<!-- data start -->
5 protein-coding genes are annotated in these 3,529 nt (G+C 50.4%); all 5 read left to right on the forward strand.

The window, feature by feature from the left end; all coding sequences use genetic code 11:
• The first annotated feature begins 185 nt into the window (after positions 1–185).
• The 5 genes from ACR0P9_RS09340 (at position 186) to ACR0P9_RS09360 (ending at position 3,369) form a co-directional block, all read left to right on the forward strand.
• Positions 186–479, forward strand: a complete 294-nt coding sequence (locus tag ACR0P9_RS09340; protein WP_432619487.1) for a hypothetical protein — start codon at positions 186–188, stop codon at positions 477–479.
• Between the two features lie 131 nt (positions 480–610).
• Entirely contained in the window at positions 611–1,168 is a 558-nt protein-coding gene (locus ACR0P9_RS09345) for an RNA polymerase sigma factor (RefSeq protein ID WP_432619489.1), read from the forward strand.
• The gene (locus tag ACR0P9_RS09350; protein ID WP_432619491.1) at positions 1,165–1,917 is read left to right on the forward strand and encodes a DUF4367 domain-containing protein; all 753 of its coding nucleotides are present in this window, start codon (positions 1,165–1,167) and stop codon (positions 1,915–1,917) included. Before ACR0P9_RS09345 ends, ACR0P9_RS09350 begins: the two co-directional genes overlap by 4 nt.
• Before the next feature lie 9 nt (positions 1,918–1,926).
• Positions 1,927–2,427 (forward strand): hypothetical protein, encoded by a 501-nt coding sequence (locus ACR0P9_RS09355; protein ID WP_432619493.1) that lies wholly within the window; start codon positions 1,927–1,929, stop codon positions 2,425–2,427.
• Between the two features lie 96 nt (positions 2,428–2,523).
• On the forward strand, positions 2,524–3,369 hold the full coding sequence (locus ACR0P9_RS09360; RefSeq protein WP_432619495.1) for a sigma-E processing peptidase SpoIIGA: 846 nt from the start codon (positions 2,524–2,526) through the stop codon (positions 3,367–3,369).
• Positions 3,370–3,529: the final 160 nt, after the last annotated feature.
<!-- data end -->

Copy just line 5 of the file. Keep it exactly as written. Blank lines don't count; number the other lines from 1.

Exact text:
• Positions 186–479, forward strand: a complete 294-nt coding sequence (locus tag ACR0P9_RS09340; protein WP_432619487.1) for a hypothetical protein — start codon at positions 186–188, stop codon at positions 477–479.